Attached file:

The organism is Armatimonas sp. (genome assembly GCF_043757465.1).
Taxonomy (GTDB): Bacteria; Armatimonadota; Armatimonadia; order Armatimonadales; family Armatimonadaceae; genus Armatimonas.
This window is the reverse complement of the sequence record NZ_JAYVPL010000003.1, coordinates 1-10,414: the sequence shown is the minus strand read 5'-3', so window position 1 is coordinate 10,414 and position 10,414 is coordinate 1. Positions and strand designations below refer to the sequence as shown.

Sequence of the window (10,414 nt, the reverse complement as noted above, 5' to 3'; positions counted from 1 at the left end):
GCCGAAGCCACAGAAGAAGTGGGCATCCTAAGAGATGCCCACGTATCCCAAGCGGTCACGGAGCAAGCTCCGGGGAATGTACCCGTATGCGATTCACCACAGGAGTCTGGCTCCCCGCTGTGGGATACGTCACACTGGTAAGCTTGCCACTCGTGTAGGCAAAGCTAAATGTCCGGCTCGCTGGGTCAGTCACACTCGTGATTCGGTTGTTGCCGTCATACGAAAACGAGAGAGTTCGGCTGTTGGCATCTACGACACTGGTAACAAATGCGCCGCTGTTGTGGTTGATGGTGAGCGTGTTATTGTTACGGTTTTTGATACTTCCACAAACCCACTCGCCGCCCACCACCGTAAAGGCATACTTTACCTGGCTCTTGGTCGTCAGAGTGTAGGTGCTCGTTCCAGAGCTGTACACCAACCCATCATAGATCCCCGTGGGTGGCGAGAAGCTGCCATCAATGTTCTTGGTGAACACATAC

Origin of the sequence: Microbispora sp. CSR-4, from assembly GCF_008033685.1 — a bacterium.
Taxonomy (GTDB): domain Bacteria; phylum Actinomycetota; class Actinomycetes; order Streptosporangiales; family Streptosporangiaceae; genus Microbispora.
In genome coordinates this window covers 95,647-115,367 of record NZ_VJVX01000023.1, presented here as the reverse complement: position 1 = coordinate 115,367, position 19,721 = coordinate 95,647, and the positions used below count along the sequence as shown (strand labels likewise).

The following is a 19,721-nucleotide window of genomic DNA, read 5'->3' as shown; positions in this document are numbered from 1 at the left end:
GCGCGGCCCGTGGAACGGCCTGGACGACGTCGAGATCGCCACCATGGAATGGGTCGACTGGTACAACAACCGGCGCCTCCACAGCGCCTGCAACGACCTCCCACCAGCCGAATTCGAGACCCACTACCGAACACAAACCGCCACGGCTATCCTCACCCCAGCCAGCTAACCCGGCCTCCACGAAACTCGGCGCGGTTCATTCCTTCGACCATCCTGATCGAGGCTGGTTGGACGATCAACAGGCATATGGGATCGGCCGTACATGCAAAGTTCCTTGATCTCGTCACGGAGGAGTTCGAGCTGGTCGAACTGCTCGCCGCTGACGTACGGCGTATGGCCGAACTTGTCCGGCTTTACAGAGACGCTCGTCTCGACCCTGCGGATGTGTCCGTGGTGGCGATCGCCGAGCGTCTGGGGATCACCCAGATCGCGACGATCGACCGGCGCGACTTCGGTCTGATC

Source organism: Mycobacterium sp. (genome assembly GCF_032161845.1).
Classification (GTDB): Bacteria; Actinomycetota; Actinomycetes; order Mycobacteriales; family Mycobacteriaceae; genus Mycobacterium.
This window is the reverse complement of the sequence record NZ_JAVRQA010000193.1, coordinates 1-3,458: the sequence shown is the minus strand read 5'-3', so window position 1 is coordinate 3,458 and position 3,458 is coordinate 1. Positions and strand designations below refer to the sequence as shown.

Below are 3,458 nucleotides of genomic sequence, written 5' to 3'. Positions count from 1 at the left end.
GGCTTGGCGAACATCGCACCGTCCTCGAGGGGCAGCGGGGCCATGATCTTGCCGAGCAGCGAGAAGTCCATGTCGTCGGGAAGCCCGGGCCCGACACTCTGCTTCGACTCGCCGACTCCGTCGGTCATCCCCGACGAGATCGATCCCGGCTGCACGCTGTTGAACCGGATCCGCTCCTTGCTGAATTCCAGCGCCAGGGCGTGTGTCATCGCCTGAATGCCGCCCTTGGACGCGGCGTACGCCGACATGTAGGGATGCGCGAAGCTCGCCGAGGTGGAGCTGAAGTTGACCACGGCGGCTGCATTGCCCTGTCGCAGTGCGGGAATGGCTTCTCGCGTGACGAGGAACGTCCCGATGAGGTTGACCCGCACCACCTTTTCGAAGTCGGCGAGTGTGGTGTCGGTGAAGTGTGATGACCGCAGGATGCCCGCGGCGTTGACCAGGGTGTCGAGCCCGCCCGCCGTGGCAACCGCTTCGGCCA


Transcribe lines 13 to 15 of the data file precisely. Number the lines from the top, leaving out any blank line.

This window is the reverse complement of the sequence record NZ_JAVRQA010000193.1, coordinates 1-3,458: the sequence shown is the minus strand read 5'-3', so window position 1 is coordinate 3,458 and position 3,458 is coordinate 1. Positions and strand designations below refer to the sequence as shown.

Below are 3,458 nucleotides of genomic sequence, written 5' to 3'. Positions count from 1 at the left end.
GGCTTGGCGAACATCGCACCGTCCTCGAGGGGCAGCGGGGCCATGATCTTGCCGAGCAGCGAGAAGTCCATGTCGTCGGGAAGCCCGGGCCCGACACTCTGCTTCGACTCGCCGACTCCGTCGGTCATCCCCGACGAGATCGATCCCGGCTGCACGCTGTTGAACCGGATCCGCTCCTTGCTGAATTCCAGCGCCAGGGCGTGTGTCATCGCCTGAATGCCGCCCTTGGACGCGGCGTACGCCGACATGTAGGGATGCGCGAAGCTCGCCGAGGTGGAGCTGAAGTTGACCACGGCGGCTGCATTGCCCTGTCGCAGTGCGGGAATGGCTTCTCGCGTGACGAGGAACGTCCCGATGAGGTTGACCCGCACCACCTTTTCGAAGTCGGCGAGTGTGGTGTCGGTGAAGTGTGATGACCGCAGGATGCCCGCGGCGTTGACCAGGGTGTCGAGCCCGCCCGCCGTGGCAACCGCTTCGGCCA